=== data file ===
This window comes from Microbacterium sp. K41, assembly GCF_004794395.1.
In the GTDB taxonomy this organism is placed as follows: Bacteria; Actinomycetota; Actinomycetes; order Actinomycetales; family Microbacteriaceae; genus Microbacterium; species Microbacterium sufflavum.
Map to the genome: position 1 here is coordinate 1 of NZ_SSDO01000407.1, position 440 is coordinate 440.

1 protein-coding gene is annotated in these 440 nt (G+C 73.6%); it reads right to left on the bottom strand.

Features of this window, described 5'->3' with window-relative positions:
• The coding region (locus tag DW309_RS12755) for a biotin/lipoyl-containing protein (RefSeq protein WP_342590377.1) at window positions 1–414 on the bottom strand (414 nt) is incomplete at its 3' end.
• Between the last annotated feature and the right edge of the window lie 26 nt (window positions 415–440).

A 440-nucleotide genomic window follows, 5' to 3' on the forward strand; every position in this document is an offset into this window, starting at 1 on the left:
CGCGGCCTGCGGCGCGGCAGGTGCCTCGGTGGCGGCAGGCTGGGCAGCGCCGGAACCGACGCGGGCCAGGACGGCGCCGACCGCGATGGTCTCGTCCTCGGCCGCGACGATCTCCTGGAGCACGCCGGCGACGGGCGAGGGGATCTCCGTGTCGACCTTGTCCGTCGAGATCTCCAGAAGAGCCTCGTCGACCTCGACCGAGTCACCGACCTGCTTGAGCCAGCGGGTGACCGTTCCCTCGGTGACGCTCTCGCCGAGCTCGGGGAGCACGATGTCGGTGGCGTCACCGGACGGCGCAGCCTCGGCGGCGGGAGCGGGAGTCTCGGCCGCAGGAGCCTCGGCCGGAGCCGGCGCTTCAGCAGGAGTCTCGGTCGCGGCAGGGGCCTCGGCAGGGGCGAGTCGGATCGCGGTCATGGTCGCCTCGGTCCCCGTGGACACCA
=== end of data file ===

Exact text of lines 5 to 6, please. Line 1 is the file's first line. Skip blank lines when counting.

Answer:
Features of this window, described 5'->3' with window-relative positions:
• The coding region (locus tag DW309_RS12755) for a biotin/lipoyl-containing protein (RefSeq protein WP_342590377.1) at window positions 1–414 on the bottom strand (414 nt) is incomplete at its 3' end.